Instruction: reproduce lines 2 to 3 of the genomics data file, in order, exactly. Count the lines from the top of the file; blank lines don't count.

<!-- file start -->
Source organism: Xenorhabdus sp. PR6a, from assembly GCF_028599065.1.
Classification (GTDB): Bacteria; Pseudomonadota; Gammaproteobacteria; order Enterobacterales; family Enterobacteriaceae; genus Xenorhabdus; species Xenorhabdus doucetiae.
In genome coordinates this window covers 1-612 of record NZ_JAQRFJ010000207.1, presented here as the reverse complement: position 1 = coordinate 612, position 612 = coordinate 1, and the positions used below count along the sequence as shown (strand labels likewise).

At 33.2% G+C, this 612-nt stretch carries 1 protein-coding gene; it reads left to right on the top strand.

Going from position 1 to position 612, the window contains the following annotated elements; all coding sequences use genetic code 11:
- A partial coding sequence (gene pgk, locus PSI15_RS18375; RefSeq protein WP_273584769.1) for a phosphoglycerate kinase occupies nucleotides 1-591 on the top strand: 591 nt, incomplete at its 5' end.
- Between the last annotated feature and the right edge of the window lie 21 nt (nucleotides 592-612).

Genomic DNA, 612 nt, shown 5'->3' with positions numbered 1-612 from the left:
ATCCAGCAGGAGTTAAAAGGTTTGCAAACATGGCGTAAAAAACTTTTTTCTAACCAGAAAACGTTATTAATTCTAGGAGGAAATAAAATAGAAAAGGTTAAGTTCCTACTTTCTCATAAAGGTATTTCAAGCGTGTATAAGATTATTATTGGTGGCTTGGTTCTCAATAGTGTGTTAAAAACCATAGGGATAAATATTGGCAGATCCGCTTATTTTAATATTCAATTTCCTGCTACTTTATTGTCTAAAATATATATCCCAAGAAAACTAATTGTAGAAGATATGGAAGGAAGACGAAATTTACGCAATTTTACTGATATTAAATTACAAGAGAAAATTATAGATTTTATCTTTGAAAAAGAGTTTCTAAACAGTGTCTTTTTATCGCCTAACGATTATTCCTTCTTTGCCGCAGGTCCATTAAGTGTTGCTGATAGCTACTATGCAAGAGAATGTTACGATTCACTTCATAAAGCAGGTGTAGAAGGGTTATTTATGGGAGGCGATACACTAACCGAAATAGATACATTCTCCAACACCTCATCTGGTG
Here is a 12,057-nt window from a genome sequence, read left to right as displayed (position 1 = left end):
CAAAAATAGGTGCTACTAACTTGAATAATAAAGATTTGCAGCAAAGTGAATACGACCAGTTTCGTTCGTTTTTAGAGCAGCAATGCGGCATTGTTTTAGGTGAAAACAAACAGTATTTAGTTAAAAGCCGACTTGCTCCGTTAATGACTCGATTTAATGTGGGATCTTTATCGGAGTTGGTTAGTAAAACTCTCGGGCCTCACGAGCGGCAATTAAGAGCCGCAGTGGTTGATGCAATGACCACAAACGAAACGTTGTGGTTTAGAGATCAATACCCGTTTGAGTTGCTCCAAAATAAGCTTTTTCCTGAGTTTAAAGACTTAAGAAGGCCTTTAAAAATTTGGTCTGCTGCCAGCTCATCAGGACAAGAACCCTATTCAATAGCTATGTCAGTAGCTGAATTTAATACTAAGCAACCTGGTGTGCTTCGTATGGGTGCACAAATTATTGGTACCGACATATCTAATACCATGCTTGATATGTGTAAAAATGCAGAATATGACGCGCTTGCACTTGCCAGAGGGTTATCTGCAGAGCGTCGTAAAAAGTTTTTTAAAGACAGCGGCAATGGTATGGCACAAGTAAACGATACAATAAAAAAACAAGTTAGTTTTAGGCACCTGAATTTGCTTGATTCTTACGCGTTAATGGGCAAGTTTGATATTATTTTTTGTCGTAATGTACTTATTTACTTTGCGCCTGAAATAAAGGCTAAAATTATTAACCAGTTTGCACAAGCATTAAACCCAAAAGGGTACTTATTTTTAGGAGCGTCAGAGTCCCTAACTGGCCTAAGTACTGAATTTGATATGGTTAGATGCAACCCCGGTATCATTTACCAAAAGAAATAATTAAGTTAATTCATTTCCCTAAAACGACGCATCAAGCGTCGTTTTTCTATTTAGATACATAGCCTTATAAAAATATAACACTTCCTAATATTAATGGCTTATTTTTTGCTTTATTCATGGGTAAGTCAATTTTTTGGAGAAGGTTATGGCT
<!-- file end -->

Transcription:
Classification (GTDB): Bacteria; Pseudomonadota; Gammaproteobacteria; order Enterobacterales; family Enterobacteriaceae; genus Xenorhabdus; species Xenorhabdus doucetiae.
In genome coordinates this window covers 1-612 of record NZ_JAQRFJ010000207.1, presented here as the reverse complement: position 1 = coordinate 612, position 612 = coordinate 1, and the positions used below count along the sequence as shown (strand labels likewise).